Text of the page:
The Oxford Concise English Dictionary says a haunt is a place frequented by criminals. How dare they. There were only hide traders there!
For many regular and old time Hong Kong fair visitors this place holds great and less great memories. All things that could not be said during the day at the fair were said there. Usually after 2am when contracts could be made, claims solved with the fist if necessary, frustrations uttered, new contacts made, where beer was ordered by the bucket not by glass or bottle, where one could get utterly bewildered and where finally the dullest traders could be seen dancing like fools till the sun came up. And where sometimes, when stepping outside for a bit of fresh air or a cigarette one could end up in the world on the wrong side(s) of the street. And be overtaken by purely hysterical unpremeditated lust. To in the morning discover that the night had ended with another than the one the night started with. Good old Joe Bananas!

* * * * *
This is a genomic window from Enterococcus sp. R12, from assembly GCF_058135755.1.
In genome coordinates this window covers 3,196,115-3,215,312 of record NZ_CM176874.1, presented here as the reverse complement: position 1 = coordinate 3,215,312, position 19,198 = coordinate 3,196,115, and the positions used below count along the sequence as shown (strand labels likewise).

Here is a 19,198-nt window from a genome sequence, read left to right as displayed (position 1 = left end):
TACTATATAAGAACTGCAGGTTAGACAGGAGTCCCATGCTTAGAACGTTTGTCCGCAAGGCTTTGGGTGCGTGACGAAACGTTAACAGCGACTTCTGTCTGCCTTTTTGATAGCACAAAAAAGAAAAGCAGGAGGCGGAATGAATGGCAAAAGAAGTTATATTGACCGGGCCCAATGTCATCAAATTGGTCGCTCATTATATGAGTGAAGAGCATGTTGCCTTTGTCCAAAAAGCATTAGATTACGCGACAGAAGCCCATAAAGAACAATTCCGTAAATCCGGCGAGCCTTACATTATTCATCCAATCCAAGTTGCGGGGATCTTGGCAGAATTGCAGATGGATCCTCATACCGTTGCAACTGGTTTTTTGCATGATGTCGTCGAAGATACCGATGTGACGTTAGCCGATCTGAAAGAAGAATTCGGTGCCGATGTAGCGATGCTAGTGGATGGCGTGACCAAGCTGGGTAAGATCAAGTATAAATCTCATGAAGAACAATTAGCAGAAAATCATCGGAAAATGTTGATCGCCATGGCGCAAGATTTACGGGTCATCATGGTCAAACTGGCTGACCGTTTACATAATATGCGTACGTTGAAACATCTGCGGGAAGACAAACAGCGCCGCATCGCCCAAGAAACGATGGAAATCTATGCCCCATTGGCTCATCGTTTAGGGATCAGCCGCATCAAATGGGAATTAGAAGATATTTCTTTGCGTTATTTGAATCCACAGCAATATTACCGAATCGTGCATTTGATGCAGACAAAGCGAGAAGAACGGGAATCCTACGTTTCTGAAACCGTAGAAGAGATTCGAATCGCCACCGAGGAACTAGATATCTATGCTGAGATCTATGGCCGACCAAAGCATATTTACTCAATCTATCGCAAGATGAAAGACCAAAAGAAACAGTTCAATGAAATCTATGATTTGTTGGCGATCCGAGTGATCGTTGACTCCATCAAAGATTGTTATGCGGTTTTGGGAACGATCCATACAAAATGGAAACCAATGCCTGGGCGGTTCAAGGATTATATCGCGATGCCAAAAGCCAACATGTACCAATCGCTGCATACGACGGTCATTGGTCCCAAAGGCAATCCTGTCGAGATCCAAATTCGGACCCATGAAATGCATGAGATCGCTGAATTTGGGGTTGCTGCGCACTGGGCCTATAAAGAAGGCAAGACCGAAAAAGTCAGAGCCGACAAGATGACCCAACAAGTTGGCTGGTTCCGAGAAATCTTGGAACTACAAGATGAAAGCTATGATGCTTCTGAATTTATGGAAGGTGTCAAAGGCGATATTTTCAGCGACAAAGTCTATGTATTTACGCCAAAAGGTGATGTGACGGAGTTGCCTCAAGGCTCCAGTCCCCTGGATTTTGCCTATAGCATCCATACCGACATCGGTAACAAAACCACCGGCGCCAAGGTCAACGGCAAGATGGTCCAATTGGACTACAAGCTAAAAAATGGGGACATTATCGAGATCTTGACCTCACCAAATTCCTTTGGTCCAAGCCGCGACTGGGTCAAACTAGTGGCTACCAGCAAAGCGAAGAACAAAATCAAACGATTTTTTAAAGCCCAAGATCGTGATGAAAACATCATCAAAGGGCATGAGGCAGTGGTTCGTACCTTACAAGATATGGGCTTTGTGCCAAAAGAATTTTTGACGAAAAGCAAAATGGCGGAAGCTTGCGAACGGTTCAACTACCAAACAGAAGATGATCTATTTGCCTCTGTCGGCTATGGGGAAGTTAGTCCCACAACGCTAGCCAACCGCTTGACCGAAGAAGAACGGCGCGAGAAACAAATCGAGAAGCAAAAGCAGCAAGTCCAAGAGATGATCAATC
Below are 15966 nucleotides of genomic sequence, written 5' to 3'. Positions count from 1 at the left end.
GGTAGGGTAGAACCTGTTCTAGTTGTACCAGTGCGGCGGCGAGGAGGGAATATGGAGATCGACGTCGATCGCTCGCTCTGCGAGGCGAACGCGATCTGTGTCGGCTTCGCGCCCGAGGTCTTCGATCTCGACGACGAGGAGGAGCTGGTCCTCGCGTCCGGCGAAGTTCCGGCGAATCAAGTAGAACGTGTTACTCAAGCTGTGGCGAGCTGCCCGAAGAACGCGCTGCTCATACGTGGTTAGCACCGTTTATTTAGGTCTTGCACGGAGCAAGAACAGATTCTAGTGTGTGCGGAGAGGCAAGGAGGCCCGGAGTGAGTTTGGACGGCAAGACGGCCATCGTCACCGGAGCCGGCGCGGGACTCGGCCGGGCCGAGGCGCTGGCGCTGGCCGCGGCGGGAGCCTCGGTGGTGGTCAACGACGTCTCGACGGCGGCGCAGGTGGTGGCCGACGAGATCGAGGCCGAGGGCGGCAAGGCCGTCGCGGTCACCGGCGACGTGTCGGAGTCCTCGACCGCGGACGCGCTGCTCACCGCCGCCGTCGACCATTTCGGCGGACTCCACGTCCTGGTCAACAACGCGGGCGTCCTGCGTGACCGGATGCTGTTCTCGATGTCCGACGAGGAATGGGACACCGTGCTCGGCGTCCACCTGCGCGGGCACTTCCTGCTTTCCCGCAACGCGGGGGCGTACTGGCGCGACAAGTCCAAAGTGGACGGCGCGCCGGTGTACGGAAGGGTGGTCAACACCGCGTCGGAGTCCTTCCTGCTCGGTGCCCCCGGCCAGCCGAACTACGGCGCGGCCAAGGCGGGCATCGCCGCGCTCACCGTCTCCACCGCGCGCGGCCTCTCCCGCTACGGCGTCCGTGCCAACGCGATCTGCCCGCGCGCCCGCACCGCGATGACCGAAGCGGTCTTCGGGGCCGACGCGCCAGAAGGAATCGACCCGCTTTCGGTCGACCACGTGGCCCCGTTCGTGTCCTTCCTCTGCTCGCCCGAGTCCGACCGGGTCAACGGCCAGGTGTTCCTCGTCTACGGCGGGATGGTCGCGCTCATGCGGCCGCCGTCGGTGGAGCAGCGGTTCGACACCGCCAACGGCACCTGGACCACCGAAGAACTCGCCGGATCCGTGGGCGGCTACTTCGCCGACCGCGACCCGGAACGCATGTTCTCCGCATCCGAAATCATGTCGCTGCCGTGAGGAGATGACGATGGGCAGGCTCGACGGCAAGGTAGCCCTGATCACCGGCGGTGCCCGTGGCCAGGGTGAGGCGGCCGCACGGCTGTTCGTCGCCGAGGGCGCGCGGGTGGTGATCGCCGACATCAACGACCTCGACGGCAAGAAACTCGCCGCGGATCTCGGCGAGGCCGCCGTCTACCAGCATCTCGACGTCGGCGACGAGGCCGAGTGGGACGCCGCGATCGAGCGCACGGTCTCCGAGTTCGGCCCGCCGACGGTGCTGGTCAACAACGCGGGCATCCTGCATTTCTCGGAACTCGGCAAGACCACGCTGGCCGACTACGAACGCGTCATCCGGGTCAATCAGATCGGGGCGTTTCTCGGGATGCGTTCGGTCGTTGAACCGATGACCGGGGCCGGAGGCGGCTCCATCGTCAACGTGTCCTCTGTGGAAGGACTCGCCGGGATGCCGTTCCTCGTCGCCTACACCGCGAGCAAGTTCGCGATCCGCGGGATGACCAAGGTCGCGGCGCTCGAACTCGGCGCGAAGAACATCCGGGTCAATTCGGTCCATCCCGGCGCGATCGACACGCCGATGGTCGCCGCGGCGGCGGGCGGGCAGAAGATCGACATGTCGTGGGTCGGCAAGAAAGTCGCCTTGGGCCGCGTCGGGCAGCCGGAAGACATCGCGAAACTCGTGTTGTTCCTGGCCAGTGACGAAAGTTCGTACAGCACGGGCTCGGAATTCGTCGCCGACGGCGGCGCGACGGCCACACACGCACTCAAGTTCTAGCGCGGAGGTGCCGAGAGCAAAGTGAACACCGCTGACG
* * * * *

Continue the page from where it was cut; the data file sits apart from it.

So what now. There must be another place where the informal but not less important hide trade can continue to account for its business and presence in Hong Kong. Let me enlighten the memories of the real old visitors to the Hong Kong fair and name and advice one of the favourite watering places in the late eighties: Ned Kellys Last Stand in Kowloon. Where the owner played his Honky Tonk jazz piano far after midnight and the beer stood ankle high on the floor by then. Where the author used to celebrate his birthday (always during the fair at that time). When we drank only Margaritas and the bartender always misunderstood our order for a carafe. He gave one. But on a birthday one did not share a carafe. Everybody had his own carafe, considered it his glass and drank directly from there. Aye those were the days. Forgive me.